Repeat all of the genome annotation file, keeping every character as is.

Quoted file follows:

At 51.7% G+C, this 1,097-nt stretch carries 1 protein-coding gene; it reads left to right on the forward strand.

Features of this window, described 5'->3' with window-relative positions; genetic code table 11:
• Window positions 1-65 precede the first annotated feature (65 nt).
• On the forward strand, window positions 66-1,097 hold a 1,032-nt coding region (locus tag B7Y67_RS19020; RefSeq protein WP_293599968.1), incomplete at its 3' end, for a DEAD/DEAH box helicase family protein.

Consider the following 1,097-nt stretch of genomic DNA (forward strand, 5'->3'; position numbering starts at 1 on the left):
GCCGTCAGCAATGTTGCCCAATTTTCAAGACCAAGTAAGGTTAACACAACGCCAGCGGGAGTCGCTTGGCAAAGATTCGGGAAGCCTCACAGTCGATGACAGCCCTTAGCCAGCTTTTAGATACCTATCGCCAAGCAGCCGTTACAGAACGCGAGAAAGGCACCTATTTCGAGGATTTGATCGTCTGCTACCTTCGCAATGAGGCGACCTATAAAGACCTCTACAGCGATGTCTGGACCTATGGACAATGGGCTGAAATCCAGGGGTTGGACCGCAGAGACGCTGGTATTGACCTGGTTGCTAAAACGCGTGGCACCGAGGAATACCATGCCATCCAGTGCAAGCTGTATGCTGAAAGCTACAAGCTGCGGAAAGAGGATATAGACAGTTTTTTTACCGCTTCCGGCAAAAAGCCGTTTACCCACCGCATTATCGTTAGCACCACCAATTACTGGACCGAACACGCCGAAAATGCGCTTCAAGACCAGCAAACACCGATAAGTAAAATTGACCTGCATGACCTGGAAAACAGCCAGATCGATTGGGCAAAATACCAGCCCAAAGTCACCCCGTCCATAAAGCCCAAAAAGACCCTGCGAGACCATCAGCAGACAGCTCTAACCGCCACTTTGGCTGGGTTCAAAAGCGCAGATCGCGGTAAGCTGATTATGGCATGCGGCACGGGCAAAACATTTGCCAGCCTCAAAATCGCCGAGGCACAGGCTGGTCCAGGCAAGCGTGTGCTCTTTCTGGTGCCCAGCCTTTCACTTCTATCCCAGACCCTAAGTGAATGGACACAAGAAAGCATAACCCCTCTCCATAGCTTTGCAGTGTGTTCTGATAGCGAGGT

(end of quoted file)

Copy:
At 51.7% G+C, this 1,097-nt stretch carries 1 protein-coding gene; it reads left to right on the forward strand.

Features of this window, described 5'->3' with window-relative positions; genetic code table 11:
• Window positions 1-65 precede the first annotated feature (65 nt).
• On the forward strand, window positions 66-1,097 hold a 1,032-nt coding region (locus tag B7Y67_RS19020; RefSeq protein WP_293599968.1), incomplete at its 3' end, for a DEAD/DEAH box helicase family protein.

Consider the following 1,097-nt stretch of genomic DNA (forward strand, 5'->3'; position numbering starts at 1 on the left):
GCCGTCAGCAATGTTGCCCAATTTTCAAGACCAAGTAAGGTTAACACAACGCCAGCGGGAGTCGCTTGGCAAAGATTCGGGAAGCCTCACAGTCGATGACAGCCCTTAGCCAGCTTTTAGATACCTATCGCCAAGCAGCCGTTACAGAACGCGAGAAAGGCACCTATTTCGAGGATTTGATCGTCTGCTACCTTCGCAATGAGGCGACCTATAAAGACCTCTACAGCGATGTCTGGACCTATGGACAATGGGCTGAAATCCAGGGGTTGGACCGCAGAGACGCTGGTATTGACCTGGTTGCTAAAACGCGTGGCACCGAGGAATACCATGCCATCCAGTGCAAGCTGTATGCTGAAAGCTACAAGCTGCGGAAAGAGGATATAGACAGTTTTTTTACCGCTTCCGGCAAAAAGCCGTTTACCCACCGCATTATCGTTAGCACCACCAATTACTGGACCGAACACGCCGAAAATGCGCTTCAAGACCAGCAAACACCGATAAGTAAAATTGACCTGCATGACCTGGAAAACAGCCAGATCGATTGGGCAAAATACCAGCCCAAAGTCACCCCGTCCATAAAGCCCAAAAAGACCCTGCGAGACCATCAGCAGACAGCTCTAACCGCCACTTTGGCTGGGTTCAAAAGCGCAGATCGCGGTAAGCTGATTATGGCATGCGGCACGGGCAAAACATTTGCCAGCCTCAAAATCGCCGAGGCACAGGCTGGTCCAGGCAAGCGTGTGCTCTTTCTGGTGCCCAGCCTTTCACTTCTATCCCAGACCCTAAGTGAATGGACACAAGAAAGCATAACCCCTCTCCATAGCTTTGCAGTGTGTTCTGATAGCGAGGT